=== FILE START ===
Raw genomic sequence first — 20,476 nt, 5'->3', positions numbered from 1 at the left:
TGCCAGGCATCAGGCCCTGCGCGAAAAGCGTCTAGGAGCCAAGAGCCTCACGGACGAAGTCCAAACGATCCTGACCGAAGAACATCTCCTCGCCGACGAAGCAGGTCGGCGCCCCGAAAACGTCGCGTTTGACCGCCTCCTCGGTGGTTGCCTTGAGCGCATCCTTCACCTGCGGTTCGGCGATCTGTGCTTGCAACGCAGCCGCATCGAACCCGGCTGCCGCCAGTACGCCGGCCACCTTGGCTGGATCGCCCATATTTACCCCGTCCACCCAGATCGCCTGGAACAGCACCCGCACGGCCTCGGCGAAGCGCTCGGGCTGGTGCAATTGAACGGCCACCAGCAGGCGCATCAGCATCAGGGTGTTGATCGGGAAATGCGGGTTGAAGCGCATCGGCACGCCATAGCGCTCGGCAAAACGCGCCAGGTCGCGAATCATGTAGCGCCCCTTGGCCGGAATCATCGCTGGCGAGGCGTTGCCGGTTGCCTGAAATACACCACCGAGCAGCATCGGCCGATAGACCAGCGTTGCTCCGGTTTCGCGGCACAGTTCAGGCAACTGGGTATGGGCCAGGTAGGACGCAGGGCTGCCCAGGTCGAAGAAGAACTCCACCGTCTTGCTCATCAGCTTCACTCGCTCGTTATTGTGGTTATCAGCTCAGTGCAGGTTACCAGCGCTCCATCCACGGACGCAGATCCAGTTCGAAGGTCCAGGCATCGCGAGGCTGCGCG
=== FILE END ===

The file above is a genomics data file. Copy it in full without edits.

Raw genomic sequence first — 20,476 nt, 5'->3', positions numbered from 1 at the left:
TGCCAGGCATCAGGCCCTGCGCGAAAAGCGTCTAGGAGCCAAGAGCCTCACGGACGAAGTCCAAACGATCCTGACCGAAGAACATCTCCTCGCCGACGAAGCAGGTCGGCGCCCCGAAAACGTCGCGTTTGACCGCCTCCTCGGTGGTTGCCTTGAGCGCATCCTTCACCTGCGGTTCGGCGATCTGTGCTTGCAACGCAGCCGCATCGAACCCGGCTGCCGCCAGTACGCCGGCCACCTTGGCTGGATCGCCCATATTTACCCCGTCCACCCAGATCGCCTGGAACAGCACCCGCACGGCCTCGGCGAAGCGCTCGGGCTGGTGCAATTGAACGGCCACCAGCAGGCGCATCAGCATCAGGGTGTTGATCGGGAAATGCGGGTTGAAGCGCATCGGCACGCCATAGCGCTCGGCAAAACGCGCCAGGTCGCGAATCATGTAGCGCCCCTTGGCCGGAATCATCGCTGGCGAGGCGTTGCCGGTTGCCTGAAATACACCACCGAGCAGCATCGGCCGATAGACCAGCGTTGCTCCGGTTTCGCGGCACAGTTCAGGCAACTGGGTATGGGCCAGGTAGGACGCAGGGCTGCCCAGGTCGAAGAAGAACTCCACCGTCTTGCTCATCAGCTTCACTCGCTCGTTATTGTGGTTATCAGCTCAGTGCAGGTTACCAGCGCTCCATCCACGGACGCAGATCCAGTTCGAAGGTCCAGGCATCGCGAGGCTGCGCG